An Ibadan-based humanitarian and philanthropic organisarion, Adunbarin has raised the alarm over security implications of abandoned and home-less children, warning that they could be potential supply source of personnel for banditry, armed robberies and insurgency.
The president of the group, Mr Abiodun Kolawole Olawuni made this remark yesterday at a news conference in Ibadan, where he reviewed activities of the group in 2020.
He said based on the group's observations during the visits, the battle against these social menace could not be effectively won if the potent danger this category of people constituted, was not urgently addressed.
Olawuni said the stack reality "is that these home-less and street children are found virtually in every town and village across the 36 states in the country, including Abuja.
"This made them vulnerable to people behind banditry and insurgency to entice them with mere food and get them recruited into these armed groups. Some of them don't need any enticement because they confront death on the streets everyday, losing their life has no meaning to many of them."
Olawuni noted that addressing the challenges and menace of those already on the streets would also not significantly remove this danger, unless the-root causes of what bred destitution, home-less and street children were adequately addressed.
He added that key among the root-causes were lack of access to education and poor parentage.
Olawuni said for the challenges posed by this category of people to be successfully solved, it required conscious programmes and determination of government at all levels, with active support by humanitarian organisations, cultural associations, religious groups as well as relevant United Nations agencies.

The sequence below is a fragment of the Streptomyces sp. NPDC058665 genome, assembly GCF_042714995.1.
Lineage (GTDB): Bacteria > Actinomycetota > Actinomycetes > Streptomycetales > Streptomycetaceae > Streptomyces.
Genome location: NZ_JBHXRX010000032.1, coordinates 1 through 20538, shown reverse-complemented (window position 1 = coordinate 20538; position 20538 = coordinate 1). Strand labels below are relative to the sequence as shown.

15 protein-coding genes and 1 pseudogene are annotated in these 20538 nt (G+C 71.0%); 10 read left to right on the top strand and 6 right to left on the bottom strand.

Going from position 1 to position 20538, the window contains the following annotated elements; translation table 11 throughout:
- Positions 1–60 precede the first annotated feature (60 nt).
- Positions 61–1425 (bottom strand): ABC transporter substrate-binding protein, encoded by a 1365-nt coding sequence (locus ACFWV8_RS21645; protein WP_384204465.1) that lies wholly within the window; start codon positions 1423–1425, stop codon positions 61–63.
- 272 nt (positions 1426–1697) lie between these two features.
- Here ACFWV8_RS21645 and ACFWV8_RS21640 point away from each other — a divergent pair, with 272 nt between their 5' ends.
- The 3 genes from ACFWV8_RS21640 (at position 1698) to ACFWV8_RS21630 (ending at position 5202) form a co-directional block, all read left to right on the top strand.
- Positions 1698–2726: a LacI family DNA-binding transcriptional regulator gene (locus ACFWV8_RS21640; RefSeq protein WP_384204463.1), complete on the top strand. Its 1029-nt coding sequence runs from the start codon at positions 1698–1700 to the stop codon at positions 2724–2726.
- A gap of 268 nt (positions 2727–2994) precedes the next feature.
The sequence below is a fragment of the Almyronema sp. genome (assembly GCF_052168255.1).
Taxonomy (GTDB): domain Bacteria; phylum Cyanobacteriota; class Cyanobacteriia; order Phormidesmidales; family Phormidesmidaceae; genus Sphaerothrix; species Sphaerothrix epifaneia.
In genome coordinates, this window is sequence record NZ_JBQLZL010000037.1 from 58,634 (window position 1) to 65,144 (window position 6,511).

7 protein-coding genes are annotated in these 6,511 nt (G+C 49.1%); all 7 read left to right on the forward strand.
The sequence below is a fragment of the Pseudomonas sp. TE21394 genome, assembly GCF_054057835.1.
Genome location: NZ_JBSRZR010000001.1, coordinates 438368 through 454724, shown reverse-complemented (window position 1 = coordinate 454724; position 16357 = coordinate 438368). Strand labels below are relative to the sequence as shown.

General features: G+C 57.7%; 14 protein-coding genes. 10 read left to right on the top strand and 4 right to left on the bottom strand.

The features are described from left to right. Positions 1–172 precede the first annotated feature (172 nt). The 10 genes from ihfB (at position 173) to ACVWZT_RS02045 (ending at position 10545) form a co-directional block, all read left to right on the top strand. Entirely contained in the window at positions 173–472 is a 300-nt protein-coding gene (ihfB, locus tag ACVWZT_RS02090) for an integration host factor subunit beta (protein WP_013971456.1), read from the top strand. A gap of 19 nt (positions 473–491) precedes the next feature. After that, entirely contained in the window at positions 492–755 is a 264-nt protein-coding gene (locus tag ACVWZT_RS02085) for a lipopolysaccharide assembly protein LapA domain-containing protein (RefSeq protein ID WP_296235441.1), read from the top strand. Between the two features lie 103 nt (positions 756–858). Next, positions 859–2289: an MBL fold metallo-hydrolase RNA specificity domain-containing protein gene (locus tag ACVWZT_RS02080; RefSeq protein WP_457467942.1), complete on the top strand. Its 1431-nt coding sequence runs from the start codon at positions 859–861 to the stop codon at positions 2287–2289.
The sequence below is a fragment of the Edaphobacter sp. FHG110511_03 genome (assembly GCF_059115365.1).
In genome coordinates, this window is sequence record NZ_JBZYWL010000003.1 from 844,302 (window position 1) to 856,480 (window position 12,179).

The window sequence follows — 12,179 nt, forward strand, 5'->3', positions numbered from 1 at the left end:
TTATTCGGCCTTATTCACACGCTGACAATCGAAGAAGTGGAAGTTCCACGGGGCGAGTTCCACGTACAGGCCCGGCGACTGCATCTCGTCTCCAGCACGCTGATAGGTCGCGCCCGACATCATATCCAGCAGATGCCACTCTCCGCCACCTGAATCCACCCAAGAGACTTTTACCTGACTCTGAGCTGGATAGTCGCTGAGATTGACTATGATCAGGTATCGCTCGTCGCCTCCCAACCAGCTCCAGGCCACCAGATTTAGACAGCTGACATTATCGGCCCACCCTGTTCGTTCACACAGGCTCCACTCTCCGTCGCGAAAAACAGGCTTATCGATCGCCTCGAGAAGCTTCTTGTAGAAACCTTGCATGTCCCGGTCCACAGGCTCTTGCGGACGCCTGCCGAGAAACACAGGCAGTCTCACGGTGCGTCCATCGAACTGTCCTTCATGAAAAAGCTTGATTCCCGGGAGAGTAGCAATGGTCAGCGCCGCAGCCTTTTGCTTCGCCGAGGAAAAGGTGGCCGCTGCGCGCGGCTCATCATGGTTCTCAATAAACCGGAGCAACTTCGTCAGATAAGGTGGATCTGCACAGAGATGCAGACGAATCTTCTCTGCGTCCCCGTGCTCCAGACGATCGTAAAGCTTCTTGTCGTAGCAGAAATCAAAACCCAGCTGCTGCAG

The visit which took the group to major streets in Ibadan on January 1, 2020 where over 400 home-less and street children were freely fed, also coincided with the birthday of Olawuni.
The group also visited the University Teaching Hospital, Osogbo where it helped to pay hospital bills of some patients who were unable to pay their bills. At the same hospital, the president said they also came to the aid of some other patients who decided to unilaterally discharge themselves because they could not afford further bills.
The group has pledged to extend its humanitarian activities to Ekiti, Ondo and Ogun states from this year.
"We visited the orphanage opposite the University Teaching Hospital, Ibadan, Cheshire Home, University Teaching Hospital Osogbo where we paid for those who could not afford their hospital bills.
"In some of the hospitals visited, we were confronted with a pathetic situation where patients discharged themselves against medical advice because they couldn't afford further payment of their hospital bills. We are planning five outings this year to cover Ekiti, Ondo, Ogun and Osun states."